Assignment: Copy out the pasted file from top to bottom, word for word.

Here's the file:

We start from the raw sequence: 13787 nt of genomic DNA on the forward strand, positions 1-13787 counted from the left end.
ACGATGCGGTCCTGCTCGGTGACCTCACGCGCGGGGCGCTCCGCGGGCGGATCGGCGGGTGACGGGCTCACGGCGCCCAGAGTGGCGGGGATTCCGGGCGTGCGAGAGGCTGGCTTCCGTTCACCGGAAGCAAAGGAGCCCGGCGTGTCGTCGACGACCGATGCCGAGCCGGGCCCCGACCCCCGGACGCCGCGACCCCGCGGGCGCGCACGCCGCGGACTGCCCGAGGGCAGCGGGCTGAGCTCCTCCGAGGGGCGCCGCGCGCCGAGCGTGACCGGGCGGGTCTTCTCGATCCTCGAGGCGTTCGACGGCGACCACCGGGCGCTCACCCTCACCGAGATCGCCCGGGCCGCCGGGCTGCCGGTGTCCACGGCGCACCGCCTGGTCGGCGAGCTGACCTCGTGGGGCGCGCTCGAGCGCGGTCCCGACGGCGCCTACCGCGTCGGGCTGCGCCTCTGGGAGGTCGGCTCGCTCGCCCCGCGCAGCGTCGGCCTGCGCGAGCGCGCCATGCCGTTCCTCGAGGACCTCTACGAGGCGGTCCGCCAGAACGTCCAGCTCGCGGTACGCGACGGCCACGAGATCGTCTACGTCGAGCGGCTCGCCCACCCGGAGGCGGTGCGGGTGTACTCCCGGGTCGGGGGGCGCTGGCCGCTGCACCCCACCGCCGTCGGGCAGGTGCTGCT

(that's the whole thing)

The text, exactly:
We start from the raw sequence: 13787 nt of genomic DNA on the forward strand, positions 1-13787 counted from the left end.
ACGATGCGGTCCTGCTCGGTGACCTCACGCGCGGGGCGCTCCGCGGGCGGATCGGCGGGTGACGGGCTCACGGCGCCCAGAGTGGCGGGGATTCCGGGCGTGCGAGAGGCTGGCTTCCGTTCACCGGAAGCAAAGGAGCCCGGCGTGTCGTCGACGACCGATGCCGAGCCGGGCCCCGACCCCCGGACGCCGCGACCCCGCGGGCGCGCACGCCGCGGACTGCCCGAGGGCAGCGGGCTGAGCTCCTCCGAGGGGCGCCGCGCGCCGAGCGTGACCGGGCGGGTCTTCTCGATCCTCGAGGCGTTCGACGGCGACCACCGGGCGCTCACCCTCACCGAGATCGCCCGGGCCGCCGGGCTGCCGGTGTCCACGGCGCACCGCCTGGTCGGCGAGCTGACCTCGTGGGGCGCGCTCGAGCGCGGTCCCGACGGCGCCTACCGCGTCGGGCTGCGCCTCTGGGAGGTCGGCTCGCTCGCCCCGCGCAGCGTCGGCCTGCGCGAGCGCGCCATGCCGTTCCTCGAGGACCTCTACGAGGCGGTCCGCCAGAACGTCCAGCTCGCGGTACGCGACGGCCACGAGATCGTCTACGTCGAGCGGCTCGCCCACCCGGAGGCGGTGCGGGTGTACTCCCGGGTCGGGGGGCGCTGGCCGCTGCACCCCACCGCCGTCGGGCAGGTGCTGCT